What is an associated company?
Definition of an associated company
Companies are ‘associated’ if one has control of the other, or if both are under the control of the same person or group of people.
HMRC defines a person or group of people as being in ‘control’ of a company using several criteria, including if:
- they have control over the affairs of the company
- they have control through voting power
- they have control through share capital or issued share capital
- they have control over income of the company
- they have control over assets of the company
If a person, or two or more persons together, satisfy any of the above conditions, HMRC may regard them as having control of the company.
Companies may also be associated if HMRC deems that they are ‘interdependent’. This could happen for several reasons, including:
- a financial basis (e.g. one company lends money to another)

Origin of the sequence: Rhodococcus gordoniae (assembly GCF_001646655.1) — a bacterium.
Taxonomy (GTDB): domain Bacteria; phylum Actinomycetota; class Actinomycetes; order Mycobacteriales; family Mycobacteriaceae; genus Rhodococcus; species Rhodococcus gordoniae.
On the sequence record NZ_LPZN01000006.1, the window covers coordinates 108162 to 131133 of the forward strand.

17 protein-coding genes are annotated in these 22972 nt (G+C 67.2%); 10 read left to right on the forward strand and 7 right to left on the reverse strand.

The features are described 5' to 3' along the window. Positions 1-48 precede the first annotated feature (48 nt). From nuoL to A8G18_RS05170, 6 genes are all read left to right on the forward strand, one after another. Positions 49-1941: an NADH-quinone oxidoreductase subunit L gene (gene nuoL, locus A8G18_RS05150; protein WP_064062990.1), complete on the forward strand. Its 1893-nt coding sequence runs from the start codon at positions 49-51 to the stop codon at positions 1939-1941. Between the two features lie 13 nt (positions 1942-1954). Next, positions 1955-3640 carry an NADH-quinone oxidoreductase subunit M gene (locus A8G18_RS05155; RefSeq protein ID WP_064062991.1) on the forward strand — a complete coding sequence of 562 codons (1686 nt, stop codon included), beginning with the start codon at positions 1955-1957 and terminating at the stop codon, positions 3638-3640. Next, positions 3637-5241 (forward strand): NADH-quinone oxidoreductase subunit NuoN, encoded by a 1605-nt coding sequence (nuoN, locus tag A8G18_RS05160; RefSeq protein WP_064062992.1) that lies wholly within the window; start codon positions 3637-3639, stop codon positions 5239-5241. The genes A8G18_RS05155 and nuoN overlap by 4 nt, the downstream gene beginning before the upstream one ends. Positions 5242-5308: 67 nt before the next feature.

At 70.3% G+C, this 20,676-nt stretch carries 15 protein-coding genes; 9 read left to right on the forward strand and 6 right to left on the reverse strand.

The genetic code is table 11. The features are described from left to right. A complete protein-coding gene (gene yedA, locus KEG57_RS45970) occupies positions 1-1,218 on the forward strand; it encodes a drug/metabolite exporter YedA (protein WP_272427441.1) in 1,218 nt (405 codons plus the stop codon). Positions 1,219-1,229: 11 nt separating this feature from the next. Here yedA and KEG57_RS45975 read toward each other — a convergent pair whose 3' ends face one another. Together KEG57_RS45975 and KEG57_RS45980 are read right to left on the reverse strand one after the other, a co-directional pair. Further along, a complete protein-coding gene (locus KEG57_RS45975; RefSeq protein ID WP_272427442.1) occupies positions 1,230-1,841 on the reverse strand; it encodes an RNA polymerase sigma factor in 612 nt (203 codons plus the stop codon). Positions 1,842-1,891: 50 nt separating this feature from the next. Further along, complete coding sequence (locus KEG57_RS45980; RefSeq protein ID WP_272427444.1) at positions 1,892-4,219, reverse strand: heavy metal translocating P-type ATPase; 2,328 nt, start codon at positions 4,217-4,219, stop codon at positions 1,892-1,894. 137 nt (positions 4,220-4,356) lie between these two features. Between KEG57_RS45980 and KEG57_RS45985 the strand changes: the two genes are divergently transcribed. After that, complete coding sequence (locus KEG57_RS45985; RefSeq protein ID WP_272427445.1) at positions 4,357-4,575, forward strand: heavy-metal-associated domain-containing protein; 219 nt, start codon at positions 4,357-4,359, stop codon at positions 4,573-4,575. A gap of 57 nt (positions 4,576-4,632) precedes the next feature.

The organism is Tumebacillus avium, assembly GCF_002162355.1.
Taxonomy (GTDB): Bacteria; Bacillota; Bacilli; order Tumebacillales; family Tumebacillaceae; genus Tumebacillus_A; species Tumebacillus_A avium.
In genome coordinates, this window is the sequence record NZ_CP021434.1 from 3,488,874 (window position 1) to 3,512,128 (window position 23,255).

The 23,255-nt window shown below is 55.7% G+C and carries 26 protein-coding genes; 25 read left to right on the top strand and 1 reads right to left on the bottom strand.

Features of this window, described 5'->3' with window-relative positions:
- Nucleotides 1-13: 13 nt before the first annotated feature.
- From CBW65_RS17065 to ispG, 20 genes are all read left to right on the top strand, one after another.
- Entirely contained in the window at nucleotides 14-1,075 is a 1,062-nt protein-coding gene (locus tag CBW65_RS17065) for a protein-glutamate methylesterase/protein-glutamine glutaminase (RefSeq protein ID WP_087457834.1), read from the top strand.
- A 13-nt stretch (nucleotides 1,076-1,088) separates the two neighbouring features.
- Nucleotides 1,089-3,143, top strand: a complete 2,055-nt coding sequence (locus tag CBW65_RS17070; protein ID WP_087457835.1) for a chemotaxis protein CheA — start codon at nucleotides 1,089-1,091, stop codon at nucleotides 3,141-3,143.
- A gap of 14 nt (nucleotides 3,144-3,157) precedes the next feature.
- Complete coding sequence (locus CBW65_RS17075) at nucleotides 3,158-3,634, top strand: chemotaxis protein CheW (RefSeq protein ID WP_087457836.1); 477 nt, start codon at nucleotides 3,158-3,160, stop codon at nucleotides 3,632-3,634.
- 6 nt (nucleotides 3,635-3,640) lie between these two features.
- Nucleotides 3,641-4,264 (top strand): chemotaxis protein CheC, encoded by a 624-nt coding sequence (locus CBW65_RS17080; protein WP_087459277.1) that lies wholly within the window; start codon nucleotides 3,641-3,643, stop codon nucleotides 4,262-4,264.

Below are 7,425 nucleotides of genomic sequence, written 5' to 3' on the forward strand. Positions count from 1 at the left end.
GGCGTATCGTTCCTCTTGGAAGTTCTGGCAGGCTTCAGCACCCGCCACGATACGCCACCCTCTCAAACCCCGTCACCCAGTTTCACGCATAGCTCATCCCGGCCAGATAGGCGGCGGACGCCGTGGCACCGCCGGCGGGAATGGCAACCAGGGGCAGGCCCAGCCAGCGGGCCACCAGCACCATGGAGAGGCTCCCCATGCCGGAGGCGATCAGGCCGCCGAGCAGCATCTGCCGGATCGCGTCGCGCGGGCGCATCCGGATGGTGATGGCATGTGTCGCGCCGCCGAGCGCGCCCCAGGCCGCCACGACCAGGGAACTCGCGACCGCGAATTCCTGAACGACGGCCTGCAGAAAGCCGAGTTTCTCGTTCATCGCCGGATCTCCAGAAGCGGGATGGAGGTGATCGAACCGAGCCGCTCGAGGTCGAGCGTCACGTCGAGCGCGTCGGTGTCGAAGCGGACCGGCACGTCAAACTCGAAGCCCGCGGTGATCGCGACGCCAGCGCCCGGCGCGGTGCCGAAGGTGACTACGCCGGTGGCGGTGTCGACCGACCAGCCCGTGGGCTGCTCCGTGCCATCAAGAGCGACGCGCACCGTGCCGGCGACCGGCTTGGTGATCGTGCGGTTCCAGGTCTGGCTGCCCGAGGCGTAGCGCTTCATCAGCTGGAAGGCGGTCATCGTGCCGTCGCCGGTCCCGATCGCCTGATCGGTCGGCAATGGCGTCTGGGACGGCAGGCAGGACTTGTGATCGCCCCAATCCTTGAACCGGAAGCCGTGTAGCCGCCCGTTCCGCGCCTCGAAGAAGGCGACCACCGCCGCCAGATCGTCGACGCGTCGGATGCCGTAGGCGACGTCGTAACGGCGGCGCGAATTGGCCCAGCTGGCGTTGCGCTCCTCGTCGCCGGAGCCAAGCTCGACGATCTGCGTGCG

- an economic basis (e.g. companies owned by members of the same family regularly work on the same projects for the same customers)
- an organisational basis (e.g. two companies engage the same employees).
HMRC will not necessarily associate two businesses just because they are owned by members of the same family or if they operate from the same premises.
For example, if a husband and wife run their own separate companies from different rooms in their family home, these are not likely to be deemed associated companies.